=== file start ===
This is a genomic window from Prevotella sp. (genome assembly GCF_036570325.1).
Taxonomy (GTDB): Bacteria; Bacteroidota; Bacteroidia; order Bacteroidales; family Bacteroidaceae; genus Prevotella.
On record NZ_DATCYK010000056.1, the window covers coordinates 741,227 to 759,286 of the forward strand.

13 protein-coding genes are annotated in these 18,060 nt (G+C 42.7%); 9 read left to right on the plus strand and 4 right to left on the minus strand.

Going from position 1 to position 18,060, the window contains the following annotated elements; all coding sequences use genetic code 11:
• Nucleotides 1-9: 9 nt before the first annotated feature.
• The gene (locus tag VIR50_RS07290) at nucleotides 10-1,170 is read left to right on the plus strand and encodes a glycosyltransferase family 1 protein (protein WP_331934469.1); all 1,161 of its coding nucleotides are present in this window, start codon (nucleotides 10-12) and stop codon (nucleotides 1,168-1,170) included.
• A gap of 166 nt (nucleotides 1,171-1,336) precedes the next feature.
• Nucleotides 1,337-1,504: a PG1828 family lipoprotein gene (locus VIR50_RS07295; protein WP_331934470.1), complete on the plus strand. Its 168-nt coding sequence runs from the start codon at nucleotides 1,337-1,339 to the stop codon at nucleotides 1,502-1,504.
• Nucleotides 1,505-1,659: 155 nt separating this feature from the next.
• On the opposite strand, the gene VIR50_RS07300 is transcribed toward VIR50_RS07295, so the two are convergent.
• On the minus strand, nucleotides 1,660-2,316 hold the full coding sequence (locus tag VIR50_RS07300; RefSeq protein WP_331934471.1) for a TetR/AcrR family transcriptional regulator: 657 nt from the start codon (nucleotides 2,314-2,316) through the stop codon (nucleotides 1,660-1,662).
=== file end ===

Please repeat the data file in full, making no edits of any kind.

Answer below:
This is a genomic window from Prevotella sp. (genome assembly GCF_036570325.1).
Taxonomy (GTDB): Bacteria; Bacteroidota; Bacteroidia; order Bacteroidales; family Bacteroidaceae; genus Prevotella.
On record NZ_DATCYK010000056.1, the window covers coordinates 741,227 to 759,286 of the forward strand.

13 protein-coding genes are annotated in these 18,060 nt (G+C 42.7%); 9 read left to right on the plus strand and 4 right to left on the minus strand.

Going from position 1 to position 18,060, the window contains the following annotated elements; all coding sequences use genetic code 11:
• Nucleotides 1-9: 9 nt before the first annotated feature.
• The gene (locus tag VIR50_RS07290) at nucleotides 10-1,170 is read left to right on the plus strand and encodes a glycosyltransferase family 1 protein (protein WP_331934469.1); all 1,161 of its coding nucleotides are present in this window, start codon (nucleotides 10-12) and stop codon (nucleotides 1,168-1,170) included.
• A gap of 166 nt (nucleotides 1,171-1,336) precedes the next feature.
• Nucleotides 1,337-1,504: a PG1828 family lipoprotein gene (locus VIR50_RS07295; protein WP_331934470.1), complete on the plus strand. Its 168-nt coding sequence runs from the start codon at nucleotides 1,337-1,339 to the stop codon at nucleotides 1,502-1,504.
• Nucleotides 1,505-1,659: 155 nt separating this feature from the next.
• On the opposite strand, the gene VIR50_RS07300 is transcribed toward VIR50_RS07295, so the two are convergent.
• On the minus strand, nucleotides 1,660-2,316 hold the full coding sequence (locus tag VIR50_RS07300; RefSeq protein WP_331934471.1) for a TetR/AcrR family transcriptional regulator: 657 nt from the start codon (nucleotides 2,314-2,316) through the stop codon (nucleotides 1,660-1,662).